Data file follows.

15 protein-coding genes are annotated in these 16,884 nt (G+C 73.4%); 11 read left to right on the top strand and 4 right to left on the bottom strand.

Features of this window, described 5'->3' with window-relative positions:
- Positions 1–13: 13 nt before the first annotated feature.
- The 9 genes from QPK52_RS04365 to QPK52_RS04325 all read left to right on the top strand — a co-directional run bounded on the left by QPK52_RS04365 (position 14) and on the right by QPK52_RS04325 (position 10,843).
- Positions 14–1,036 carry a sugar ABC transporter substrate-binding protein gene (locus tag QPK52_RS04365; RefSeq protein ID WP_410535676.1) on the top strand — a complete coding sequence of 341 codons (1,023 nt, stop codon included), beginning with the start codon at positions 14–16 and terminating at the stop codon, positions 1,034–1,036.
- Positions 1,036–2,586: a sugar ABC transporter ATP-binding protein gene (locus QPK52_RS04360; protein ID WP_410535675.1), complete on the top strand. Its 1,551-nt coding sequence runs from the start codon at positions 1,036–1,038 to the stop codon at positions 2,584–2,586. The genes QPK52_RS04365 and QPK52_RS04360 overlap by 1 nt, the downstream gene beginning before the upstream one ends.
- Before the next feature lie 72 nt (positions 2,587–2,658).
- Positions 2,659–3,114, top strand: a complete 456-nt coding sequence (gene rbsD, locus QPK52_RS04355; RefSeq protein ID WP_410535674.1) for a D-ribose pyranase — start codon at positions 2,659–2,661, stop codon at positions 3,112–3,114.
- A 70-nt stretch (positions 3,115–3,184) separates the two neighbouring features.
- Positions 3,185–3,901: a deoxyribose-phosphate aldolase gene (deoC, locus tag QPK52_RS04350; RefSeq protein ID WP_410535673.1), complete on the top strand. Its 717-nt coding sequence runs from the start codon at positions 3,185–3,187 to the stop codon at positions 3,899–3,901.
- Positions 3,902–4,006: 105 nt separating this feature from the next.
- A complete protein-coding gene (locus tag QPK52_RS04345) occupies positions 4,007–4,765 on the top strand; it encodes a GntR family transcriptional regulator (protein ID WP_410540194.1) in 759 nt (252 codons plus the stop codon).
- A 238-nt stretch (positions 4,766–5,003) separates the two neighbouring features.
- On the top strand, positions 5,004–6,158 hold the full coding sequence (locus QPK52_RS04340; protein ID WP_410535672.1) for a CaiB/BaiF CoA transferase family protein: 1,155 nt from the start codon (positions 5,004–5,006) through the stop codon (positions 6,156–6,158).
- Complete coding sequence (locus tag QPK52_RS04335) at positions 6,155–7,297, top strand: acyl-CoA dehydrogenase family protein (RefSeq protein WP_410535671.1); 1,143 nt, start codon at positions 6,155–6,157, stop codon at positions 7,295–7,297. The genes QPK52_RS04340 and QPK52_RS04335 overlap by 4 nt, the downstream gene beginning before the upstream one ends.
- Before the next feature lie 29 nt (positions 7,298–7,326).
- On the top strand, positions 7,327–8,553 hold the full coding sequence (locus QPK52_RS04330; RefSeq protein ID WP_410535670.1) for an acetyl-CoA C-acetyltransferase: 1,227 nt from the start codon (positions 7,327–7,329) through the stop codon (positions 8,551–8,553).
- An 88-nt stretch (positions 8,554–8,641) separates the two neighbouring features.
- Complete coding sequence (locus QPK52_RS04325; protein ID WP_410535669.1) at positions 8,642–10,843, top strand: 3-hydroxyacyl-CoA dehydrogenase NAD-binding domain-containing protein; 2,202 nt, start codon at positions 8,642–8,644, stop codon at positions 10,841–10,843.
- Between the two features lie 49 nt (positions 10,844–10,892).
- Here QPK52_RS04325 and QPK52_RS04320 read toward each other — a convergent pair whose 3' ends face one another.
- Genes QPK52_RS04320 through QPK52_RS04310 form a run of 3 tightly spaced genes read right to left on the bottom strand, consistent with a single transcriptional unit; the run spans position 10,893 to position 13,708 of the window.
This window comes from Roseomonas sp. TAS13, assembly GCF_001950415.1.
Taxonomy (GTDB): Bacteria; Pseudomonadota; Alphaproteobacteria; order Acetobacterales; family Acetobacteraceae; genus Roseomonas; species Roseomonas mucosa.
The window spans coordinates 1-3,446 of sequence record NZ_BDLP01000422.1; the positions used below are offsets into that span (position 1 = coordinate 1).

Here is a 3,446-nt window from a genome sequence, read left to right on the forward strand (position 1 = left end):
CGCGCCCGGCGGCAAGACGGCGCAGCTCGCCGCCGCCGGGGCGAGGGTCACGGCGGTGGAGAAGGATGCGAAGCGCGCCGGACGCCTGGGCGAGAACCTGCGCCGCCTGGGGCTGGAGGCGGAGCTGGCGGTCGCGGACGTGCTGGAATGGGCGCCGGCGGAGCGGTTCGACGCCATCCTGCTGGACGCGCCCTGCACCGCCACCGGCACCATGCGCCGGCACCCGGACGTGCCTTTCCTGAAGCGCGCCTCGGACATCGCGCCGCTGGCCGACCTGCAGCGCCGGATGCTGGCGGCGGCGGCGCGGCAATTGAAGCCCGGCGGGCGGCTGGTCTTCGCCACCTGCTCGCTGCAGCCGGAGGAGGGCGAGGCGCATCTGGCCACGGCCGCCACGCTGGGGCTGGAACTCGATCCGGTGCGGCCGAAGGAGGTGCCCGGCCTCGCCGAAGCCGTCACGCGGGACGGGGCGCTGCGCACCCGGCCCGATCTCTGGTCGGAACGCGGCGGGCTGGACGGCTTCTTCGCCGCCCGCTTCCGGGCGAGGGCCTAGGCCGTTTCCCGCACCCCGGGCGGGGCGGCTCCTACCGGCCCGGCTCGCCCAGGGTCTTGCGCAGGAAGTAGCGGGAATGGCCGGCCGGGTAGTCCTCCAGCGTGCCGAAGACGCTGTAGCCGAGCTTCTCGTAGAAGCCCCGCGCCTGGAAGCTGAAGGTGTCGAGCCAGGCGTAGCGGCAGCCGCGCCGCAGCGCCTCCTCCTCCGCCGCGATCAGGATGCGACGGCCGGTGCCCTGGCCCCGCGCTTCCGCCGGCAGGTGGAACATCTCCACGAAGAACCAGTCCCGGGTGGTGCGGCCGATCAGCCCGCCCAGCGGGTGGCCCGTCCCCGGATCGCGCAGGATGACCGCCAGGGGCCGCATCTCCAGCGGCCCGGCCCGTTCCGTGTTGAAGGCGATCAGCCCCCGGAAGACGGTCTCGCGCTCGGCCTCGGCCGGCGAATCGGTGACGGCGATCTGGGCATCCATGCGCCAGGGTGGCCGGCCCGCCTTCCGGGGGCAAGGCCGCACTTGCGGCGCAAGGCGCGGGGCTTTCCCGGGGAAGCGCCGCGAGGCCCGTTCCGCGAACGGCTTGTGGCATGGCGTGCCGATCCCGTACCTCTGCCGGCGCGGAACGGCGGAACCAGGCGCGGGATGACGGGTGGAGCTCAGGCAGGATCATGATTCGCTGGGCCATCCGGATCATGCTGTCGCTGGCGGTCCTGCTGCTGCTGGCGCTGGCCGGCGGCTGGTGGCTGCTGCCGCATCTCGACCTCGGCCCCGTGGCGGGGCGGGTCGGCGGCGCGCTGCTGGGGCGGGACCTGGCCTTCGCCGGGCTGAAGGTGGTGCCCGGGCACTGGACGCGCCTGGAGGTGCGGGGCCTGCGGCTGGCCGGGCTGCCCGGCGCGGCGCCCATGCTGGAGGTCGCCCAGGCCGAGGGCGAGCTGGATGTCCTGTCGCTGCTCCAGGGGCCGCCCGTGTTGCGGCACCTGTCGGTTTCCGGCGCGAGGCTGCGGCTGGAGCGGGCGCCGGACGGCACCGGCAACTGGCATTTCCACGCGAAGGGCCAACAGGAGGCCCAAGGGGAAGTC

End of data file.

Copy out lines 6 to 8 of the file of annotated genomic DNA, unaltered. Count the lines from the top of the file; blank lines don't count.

- Positions 1,036–2,586: a sugar ABC transporter ATP-binding protein gene (locus QPK52_RS04360; protein ID WP_410535675.1), complete on the top strand. Its 1,551-nt coding sequence runs from the start codon at positions 1,036–1,038 to the stop codon at positions 2,584–2,586. The genes QPK52_RS04365 and QPK52_RS04360 overlap by 1 nt, the downstream gene beginning before the upstream one ends.
- Before the next feature lie 72 nt (positions 2,587–2,658).
- Positions 2,659–3,114, top strand: a complete 456-nt coding sequence (gene rbsD, locus QPK52_RS04355; RefSeq protein ID WP_410535674.1) for a D-ribose pyranase — start codon at positions 2,659–2,661, stop codon at positions 3,112–3,114.